Recruiting Volunteers

Modified on Mon, 15 Jan 2024 at 02:49 PM

Disclaimer: This article is general information only, not legal advice. If you are unsure, always consult with a legal professional regarding your needs.

Recruiting the right volunteers for your volunteer program is important for the success of the program and for developing team cohesion. Factoring in volunteer motivations and passions, and recruiting volunteers from diverse backgrounds while using a wide variety of recruitment techniques will all help you to build a solid volunteer base.

Advertising the Position

Advertising your volunteer positions is an important process in the recruitment of volunteers. Without advertising you could be limiting your pool of potential volunteers and missing out on a wide variety of skills and knowledge that you may not be able to tap into through your immediate networks.

There are various ways you can advertise volunteer positions such as posters, social media channels and online platforms like Seek Volunteer and GoVolunteer. Word of mouth is one of the most popular ways to reach new volunteers. Keep the message simple, clear and informative and targeted to the cohort you are wanting to attract.

By embracing diversity and inclusion through inclusive volunteer practices, and promoting this, you are demonstrating that your organisation is a safe and welcoming space for all. It places you in a good position to recruit potential volunteers who otherwise may be reluctant to volunteer. 

Interview and Selection
The interview process will help to identify if the applicant will be the appropriate person for the role. A great volunteer can enhance a volunteer program and support staff in delivering a service. An unsuitable volunteer can be time-consuming for the volunteer manager/coordinator and can damage the program and potentially the reputation of the organisation.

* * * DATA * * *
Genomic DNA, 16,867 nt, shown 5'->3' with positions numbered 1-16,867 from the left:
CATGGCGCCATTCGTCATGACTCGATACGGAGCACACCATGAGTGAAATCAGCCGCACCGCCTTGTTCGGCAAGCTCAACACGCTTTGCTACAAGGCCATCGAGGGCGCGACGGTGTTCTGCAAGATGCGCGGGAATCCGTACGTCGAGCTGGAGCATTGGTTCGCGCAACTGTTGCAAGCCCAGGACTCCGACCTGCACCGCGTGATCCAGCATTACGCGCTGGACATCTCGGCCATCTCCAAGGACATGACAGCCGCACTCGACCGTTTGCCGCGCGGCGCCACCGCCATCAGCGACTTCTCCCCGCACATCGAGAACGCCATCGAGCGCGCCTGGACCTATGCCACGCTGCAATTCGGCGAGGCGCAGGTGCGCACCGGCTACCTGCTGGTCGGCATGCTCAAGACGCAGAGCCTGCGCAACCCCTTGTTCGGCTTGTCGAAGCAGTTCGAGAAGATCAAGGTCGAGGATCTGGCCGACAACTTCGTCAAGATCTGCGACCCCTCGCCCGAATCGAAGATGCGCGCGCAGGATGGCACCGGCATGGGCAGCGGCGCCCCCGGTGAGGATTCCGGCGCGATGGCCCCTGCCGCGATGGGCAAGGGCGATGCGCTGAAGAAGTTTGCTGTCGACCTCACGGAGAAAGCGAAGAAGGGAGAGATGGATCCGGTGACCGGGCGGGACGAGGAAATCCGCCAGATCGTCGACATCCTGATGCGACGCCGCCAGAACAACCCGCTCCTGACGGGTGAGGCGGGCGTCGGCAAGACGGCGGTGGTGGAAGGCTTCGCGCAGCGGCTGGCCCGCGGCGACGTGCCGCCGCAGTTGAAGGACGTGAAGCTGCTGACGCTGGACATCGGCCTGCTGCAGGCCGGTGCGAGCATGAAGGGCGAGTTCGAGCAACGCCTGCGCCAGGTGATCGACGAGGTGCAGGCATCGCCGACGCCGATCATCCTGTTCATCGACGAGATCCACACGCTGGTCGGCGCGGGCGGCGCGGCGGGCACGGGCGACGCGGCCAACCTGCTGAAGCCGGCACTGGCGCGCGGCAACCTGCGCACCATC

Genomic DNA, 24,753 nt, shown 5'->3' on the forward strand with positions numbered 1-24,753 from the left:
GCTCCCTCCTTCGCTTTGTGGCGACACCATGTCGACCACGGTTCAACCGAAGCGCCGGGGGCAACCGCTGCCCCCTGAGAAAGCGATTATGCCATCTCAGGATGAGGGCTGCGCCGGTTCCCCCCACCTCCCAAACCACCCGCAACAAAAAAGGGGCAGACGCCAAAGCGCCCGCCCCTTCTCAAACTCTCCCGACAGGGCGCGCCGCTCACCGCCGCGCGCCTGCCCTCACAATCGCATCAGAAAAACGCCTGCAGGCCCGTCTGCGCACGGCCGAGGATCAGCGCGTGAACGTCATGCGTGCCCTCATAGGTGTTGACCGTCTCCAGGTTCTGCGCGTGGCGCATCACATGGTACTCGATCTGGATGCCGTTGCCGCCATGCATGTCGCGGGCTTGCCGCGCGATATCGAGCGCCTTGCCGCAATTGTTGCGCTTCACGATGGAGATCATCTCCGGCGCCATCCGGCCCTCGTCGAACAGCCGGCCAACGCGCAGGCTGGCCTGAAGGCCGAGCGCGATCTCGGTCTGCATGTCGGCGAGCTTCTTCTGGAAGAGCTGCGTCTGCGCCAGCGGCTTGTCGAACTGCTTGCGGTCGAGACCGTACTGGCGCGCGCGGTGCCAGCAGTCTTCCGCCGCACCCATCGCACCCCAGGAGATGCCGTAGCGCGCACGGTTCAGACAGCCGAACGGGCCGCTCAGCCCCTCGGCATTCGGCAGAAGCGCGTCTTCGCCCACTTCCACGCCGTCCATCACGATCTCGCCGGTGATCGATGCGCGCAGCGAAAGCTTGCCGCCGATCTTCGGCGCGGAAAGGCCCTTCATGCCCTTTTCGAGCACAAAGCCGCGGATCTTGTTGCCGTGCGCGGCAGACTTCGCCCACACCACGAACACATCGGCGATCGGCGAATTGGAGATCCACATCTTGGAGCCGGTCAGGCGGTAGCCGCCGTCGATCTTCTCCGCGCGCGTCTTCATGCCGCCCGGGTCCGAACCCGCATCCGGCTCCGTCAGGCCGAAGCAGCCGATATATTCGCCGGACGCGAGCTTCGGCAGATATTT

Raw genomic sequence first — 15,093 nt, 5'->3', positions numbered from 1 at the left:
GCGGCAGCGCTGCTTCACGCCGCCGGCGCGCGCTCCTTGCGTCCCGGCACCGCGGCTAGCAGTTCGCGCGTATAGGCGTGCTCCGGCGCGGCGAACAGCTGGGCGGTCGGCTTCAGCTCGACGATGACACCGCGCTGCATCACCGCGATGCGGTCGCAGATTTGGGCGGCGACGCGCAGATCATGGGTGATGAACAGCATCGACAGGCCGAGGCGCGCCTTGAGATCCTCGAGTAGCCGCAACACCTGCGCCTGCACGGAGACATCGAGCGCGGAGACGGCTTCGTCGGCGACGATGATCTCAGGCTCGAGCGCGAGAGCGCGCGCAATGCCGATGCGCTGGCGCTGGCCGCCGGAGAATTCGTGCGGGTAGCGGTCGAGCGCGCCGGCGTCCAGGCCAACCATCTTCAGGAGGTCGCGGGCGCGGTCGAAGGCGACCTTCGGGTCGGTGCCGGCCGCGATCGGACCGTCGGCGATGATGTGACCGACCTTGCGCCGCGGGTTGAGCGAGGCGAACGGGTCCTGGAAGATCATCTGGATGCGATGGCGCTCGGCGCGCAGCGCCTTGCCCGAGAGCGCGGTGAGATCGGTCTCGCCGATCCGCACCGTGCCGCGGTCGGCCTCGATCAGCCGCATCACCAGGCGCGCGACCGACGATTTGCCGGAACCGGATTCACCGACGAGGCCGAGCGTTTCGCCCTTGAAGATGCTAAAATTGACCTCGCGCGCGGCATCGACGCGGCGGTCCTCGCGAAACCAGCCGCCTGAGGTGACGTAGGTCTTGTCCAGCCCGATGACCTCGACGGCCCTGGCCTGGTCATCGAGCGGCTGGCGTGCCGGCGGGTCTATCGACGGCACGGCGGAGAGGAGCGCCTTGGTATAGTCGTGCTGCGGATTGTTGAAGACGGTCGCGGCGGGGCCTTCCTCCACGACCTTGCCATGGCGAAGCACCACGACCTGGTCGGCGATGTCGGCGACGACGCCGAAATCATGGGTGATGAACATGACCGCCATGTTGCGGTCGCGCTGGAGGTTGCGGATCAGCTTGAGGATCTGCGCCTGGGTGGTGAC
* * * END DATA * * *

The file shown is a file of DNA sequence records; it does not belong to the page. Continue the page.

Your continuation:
Interviews can be formal or informal in nature. This will often be dictated by the level of responsibility the role will carry. Even if informal, the interview process indicates to a prospective volunteer that their role within the organisation is viewed seriously. 

Reference Checks

Having a set approach to reference checks means details can be verified. It complements other relevant screening checks and provides the opportunity to clarify any potential areas where information is needed to make an informed decision about a potential volunteer. 

Reference checks as part of a standard volunteer recruitment procedure ensures that all volunteers are treated equitably. This is regardless of how they entered a program or how well they are known. They are also a chance for you to find out ways you can support the volunteer in your organisation. 

Onboarding is the process of integrating a new staff member into an organisation. A robust onboarding program will consist of any pre-boarding activities, the induction and any additional essential and ongoing training required for the role.

Structured onboarding programs should be provided for all staff, including volunteers, to ensure they can become independent, productive and confident team members.

Without a clear and structured onboarding process your volunteers, like staff, may never integrate properly into the team and can feel unprepared and ineffective. 


Rethinking Volunteer Recruitment

eLearning - Recruiting and Retaining Volunteers

Recruit and Retain Volunteers

Quick Guides

These downloadable resources have been developed under the National Volunteer Management Activity project.

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